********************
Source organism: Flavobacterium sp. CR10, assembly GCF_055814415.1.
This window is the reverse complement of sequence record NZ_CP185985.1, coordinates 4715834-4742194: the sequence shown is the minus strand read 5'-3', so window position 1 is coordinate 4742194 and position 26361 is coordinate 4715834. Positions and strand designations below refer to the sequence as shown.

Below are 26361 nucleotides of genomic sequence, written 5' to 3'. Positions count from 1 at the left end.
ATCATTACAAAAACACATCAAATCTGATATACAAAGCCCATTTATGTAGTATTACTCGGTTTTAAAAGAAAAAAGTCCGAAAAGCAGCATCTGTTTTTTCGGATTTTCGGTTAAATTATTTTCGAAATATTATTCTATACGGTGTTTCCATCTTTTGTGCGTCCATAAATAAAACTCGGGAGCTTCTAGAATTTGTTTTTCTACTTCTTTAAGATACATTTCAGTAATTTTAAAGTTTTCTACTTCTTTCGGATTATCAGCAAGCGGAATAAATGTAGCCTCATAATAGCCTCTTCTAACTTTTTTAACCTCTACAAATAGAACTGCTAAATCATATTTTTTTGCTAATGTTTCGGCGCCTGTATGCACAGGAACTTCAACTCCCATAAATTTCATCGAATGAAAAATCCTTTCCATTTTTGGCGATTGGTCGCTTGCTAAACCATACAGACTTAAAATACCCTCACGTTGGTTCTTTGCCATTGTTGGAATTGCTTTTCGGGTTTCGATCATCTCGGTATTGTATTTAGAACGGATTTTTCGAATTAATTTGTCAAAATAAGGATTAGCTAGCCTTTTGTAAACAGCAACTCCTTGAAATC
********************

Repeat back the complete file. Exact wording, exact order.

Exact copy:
Source organism: Flavobacterium sp. CR10, assembly GCF_055814415.1.
This window is the reverse complement of sequence record NZ_CP185985.1, coordinates 4715834-4742194: the sequence shown is the minus strand read 5'-3', so window position 1 is coordinate 4742194 and position 26361 is coordinate 4715834. Positions and strand designations below refer to the sequence as shown.

Below are 26361 nucleotides of genomic sequence, written 5' to 3'. Positions count from 1 at the left end.
ATCATTACAAAAACACATCAAATCTGATATACAAAGCCCATTTATGTAGTATTACTCGGTTTTAAAAGAAAAAAGTCCGAAAAGCAGCATCTGTTTTTTCGGATTTTCGGTTAAATTATTTTCGAAATATTATTCTATACGGTGTTTCCATCTTTTGTGCGTCCATAAATAAAACTCGGGAGCTTCTAGAATTTGTTTTTCTACTTCTTTAAGATACATTTCAGTAATTTTAAAGTTTTCTACTTCTTTCGGATTATCAGCAAGCGGAATAAATGTAGCCTCATAATAGCCTCTTCTAACTTTTTTAACCTCTACAAATAGAACTGCTAAATCATATTTTTTTGCTAATGTTTCGGCGCCTGTATGCACAGGAACTTCAACTCCCATAAATTTCATCGAATGAAAAATCCTTTCCATTTTTGGCGATTGGTCGCTTGCTAAACCATACAGACTTAAAATACCCTCACGTTGGTTCTTTGCCATTGTTGGAATTGCTTTTCGGGTTTCGATCATCTCGGTATTGTATTTAGAACGGATTTTTCGAATTAATTTGTCAAAATAAGGATTAGCTAGCCTTTTGTAAACAGCAACTCCTTGAAATC